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David Roberts: Lessons From a Loony

Posted on Wednesday, 04/08/15 7:21 pm by cnull in Kayak Fishing Blog

LESSONS FROM A LOONY

MARCH 24, 2015

I am sure that we are all familiar with an old cartoon friend that goes by the name of Wile E. Coyote. In the Looney Tunes cartoon series his main objective is to capture “The Roadrunner” but he always seemed to fail, miserably! So what did he do? He called ACME, strapped some rockets to his feet and gave it his best shot! Even with his greatest efforts though, he always winded up empty handed with his prized bird.

It is now mid March here in Texas and it is starting to warm up fairly quick. Waders, jackets, and beanies are now being replaced with sandals, Magellan shirts, and Costa’s. My rod that has had a Corky tied on for the past 5 months has seen less and less action as the Skitterwalk is becoming my new favorite. Winter is over and my chances of catching that prized 30″ trout are slowly starting to fade. Though not impossible for March, the chances look slimmer and slimmer as the temperatures rise. So what did I do?  I have spent the past few weeks making one last valiant effort to capture that fish.

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Last weekend I had my day lined out. It was suppose to be 0-5 MPH wind out of the SouthEast from early daylight until 10. I was hoping for a calm slick day on Sabine but I broke rule #1, “Never trust the weather man”.  The wind was 15-20 MPH and pretty brutal to paddle in.

I start throwing a topwater just before daylight and can not buy a bite, so I switch to my faithful Corky. My very first cast I quickly hang into a nice trout but she comes off before I get a chance to see her. Second cast and 2 twitches later another trout slams into it! Get her in and she was around 20″.

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After making several more cast I decide to switch back over to my Skitterwalk. I start walking the dog and my topwater gets popped up about a foot in the air and as soon as it lands back on the surface of the water, another trout smashes into it! A little bit better fish this time.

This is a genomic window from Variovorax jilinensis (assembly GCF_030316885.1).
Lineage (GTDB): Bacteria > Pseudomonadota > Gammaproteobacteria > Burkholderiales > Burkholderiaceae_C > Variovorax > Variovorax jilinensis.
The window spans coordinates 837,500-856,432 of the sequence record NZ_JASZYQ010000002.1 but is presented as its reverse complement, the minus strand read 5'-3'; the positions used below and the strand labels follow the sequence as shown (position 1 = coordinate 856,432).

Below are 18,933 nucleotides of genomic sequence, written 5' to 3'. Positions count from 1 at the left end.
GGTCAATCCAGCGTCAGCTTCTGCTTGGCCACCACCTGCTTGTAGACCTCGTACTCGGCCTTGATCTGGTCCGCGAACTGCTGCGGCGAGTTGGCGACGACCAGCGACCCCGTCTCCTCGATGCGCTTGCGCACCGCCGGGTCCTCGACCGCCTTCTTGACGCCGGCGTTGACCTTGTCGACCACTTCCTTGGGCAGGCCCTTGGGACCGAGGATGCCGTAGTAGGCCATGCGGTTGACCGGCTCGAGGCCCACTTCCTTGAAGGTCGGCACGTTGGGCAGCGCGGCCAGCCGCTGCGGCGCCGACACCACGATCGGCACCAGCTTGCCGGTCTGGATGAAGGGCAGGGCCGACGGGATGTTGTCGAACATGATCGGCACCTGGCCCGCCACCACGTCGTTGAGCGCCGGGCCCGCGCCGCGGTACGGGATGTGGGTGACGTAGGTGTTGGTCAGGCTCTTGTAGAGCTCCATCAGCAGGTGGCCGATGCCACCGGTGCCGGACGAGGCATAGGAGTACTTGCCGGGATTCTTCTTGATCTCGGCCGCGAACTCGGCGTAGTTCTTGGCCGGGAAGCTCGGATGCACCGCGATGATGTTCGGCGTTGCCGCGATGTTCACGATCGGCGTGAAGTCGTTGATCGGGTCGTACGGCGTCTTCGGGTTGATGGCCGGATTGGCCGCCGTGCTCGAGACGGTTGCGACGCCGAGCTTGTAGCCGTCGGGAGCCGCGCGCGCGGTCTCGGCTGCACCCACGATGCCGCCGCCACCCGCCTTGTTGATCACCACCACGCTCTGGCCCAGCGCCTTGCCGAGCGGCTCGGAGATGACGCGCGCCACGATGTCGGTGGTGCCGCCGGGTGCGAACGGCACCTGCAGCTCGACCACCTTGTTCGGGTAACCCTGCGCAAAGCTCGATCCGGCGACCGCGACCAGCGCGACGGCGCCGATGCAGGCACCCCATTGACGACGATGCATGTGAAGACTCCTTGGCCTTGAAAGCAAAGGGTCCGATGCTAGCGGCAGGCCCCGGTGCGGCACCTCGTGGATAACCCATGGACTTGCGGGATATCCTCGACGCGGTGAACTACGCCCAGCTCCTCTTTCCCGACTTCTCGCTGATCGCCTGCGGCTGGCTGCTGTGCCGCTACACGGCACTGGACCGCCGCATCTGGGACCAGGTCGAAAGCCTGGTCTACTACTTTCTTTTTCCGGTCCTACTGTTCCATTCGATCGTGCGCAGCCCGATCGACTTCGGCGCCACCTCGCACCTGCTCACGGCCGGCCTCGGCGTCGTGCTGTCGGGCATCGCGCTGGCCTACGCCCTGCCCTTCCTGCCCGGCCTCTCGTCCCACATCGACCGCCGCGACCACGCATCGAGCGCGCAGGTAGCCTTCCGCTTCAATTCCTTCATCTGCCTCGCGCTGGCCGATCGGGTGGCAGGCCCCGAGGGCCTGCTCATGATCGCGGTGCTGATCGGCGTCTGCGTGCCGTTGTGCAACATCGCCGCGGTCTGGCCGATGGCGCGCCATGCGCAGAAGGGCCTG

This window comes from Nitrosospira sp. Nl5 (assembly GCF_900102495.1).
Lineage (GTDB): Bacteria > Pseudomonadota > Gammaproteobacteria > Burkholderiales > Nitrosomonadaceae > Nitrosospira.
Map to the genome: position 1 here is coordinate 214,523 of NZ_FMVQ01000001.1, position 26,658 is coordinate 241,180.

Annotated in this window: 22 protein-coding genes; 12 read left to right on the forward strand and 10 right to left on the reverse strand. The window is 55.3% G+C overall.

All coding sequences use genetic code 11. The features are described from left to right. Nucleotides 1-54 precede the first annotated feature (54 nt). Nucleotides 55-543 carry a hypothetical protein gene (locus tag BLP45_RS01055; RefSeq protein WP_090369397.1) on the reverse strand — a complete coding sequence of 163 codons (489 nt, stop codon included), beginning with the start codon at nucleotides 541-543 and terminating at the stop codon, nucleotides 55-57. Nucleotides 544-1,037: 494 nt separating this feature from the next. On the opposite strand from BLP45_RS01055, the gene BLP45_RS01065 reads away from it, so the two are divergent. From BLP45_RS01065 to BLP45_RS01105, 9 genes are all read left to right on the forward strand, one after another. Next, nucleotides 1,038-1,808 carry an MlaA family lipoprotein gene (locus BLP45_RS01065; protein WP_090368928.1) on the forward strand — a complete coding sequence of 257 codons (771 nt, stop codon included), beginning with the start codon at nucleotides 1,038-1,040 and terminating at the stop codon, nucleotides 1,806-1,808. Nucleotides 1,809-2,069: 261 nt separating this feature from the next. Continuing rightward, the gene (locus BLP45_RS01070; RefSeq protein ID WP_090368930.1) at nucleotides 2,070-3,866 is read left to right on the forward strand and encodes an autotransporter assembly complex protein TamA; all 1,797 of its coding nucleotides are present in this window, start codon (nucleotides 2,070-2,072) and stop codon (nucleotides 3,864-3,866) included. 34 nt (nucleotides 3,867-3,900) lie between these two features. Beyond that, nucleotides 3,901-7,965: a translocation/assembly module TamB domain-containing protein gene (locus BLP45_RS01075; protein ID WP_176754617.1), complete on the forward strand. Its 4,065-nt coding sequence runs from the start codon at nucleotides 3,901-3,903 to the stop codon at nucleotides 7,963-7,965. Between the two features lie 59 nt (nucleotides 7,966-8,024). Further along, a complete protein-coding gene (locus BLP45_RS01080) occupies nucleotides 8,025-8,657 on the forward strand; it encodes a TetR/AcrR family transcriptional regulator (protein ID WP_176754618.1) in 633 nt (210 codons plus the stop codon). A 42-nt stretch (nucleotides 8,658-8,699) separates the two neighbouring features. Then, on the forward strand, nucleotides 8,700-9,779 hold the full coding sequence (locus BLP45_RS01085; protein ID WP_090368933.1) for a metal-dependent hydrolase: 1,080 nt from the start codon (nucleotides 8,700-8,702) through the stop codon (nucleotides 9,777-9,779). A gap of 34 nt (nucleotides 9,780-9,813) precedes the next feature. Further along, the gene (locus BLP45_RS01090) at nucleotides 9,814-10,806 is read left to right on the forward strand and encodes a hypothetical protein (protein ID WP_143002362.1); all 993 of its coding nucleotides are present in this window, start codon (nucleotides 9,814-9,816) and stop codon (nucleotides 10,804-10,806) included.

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A quick release of a 22″ trout and I make another cast. I start to work my lure and trout are blowing it up! They are coming out of the water just attacking this lure. The topwater bite is back in full action. I ended up catching 14 with a majority of them in the 15-17″ range. The action was quick only lasting about an hour but it was a really fun hour!

I fish for a few more hours and decide to paddle back. While making my trek I can’t help but to be slightly disappointed with the realization that I am going to have to wait until next winter for another opportunity for my trophy trout. Instead of being discouraged, I thought of Wile E. and thought what he would do. It was time to outwit my opponent and capture him, after all, it’s  just a fish…

I check the tides and weather and start planning my next attack. This is when I notice there is a new moon coming up on the weekend with a peak feeding time at 2 a.m. So I get the bright idea that I will sneak out in the dark of the night and fish until daylight. I finally devised a plan to outsmart my prized fish!

Thursday afternoon comes around and I decide that tonight is the night to unfold my master plan. I call my buddy Willie and he is down to join me. So around midnight we snag large coffees and head to Sabine. It was pretty foggy but just enough to where we could see distant lights for navigation. Really made for a pretty cool paddle actually, eerie but cool.

We start fishing and covering water and can not seem to get a bite. We continue on in the dark of the night searching for that fish but never could find her. Before to long the gnats and mosquitoes had found us floating on the water so we decided to head back around 4 a.m. Got loaded up and I decided to sleep in my truck for a few hours and catch the daylight bite. A few hours later I step out of my truck and begin to throw a topwater. I fished for 3 hours and never got a bite. Once again wound up short on my target.

Now that tournament season is a few weeks away I guess I will turn my focus to the marsh and start chasing redfish. I am ready for some sight casting in the shallows and the rush of heading to the weigh-in with a sack of fish! The past few trips have not been as successful as I had hoped with the dwindling chance of catching my trout. I guess I will take a lesson from the persistent coyote; regroup and redouble your efforts when you fail. So that being said,  it’s back to the drawing board!